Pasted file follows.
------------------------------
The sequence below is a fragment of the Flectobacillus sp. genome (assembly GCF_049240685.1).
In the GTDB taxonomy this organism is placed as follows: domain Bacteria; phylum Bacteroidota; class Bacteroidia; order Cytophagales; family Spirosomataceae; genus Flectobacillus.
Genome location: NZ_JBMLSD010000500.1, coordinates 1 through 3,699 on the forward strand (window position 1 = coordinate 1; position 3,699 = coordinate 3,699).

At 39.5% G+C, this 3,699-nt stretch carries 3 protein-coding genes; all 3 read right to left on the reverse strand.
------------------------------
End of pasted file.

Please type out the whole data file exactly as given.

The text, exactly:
The sequence below is a fragment of the Flectobacillus sp. genome (assembly GCF_049240685.1).
In the GTDB taxonomy this organism is placed as follows: domain Bacteria; phylum Bacteroidota; class Bacteroidia; order Cytophagales; family Spirosomataceae; genus Flectobacillus.
Genome location: NZ_JBMLSD010000500.1, coordinates 1 through 3,699 on the forward strand (window position 1 = coordinate 1; position 3,699 = coordinate 3,699).

At 39.5% G+C, this 3,699-nt stretch carries 3 protein-coding genes; all 3 read right to left on the reverse strand.